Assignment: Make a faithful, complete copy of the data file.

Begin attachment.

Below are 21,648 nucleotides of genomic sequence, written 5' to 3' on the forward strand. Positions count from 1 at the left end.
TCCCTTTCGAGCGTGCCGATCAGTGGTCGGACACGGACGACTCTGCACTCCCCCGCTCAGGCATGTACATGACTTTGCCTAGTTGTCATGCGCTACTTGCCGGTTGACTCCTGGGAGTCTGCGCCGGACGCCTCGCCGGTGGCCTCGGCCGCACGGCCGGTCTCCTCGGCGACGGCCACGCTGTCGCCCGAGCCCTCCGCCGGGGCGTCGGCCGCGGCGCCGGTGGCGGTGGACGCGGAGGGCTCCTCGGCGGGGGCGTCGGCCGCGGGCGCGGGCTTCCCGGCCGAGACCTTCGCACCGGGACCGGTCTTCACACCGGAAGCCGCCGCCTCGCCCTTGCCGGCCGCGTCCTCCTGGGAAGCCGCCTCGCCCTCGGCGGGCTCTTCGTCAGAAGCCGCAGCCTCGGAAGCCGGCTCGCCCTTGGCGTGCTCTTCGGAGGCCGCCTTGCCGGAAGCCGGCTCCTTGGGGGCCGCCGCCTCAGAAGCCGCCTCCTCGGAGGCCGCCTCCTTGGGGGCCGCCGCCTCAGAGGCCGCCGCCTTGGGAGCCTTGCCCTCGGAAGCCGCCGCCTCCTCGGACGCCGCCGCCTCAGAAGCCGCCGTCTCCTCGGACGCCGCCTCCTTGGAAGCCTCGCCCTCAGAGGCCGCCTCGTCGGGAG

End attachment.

Below are 21,648 nucleotides of genomic sequence, written 5' to 3' on the forward strand. Positions count from 1 at the left end.
TCCCTTTCGAGCGTGCCGATCAGTGGTCGGACACGGACGACTCTGCACTCCCCCGCTCAGGCATGTACATGACTTTGCCTAGTTGTCATGCGCTACTTGCCGGTTGACTCCTGGGAGTCTGCGCCGGACGCCTCGCCGGTGGCCTCGGCCGCACGGCCGGTCTCCTCGGCGACGGCCACGCTGTCGCCCGAGCCCTCCGCCGGGGCGTCGGCCGCGGCGCCGGTGGCGGTGGACGCGGAGGGCTCCTCGGCGGGGGCGTCGGCCGCGGGCGCGGGCTTCCCGGCCGAGACCTTCGCACCGGGACCGGTCTTCACACCGGAAGCCGCCGCCTCGCCCTTGCCGGCCGCGTCCTCCTGGGAAGCCGCCTCGCCCTCGGCGGGCTCTTCGTCAGAAGCCGCAGCCTCGGAAGCCGGCTCGCCCTTGGCGTGCTCTTCGGAGGCCGCCTTGCCGGAAGCCGGCTCCTTGGGGGCCGCCGCCTCAGAAGCCGCCTCCTCGGAGGCCGCCTCCTTGGGGGCCGCCGCCTCAGAGGCCGCCGCCTTGGGAGCCTTGCCCTCGGAAGCCGCCGCCTCCTCGGACGCCGCCGCCTCAGAAGCCGCCGTCTCCTCGGACGCCGCCTCCTTGGAAGCCTCGCCCTCAGAGGCCGCCTCGTCGGGAG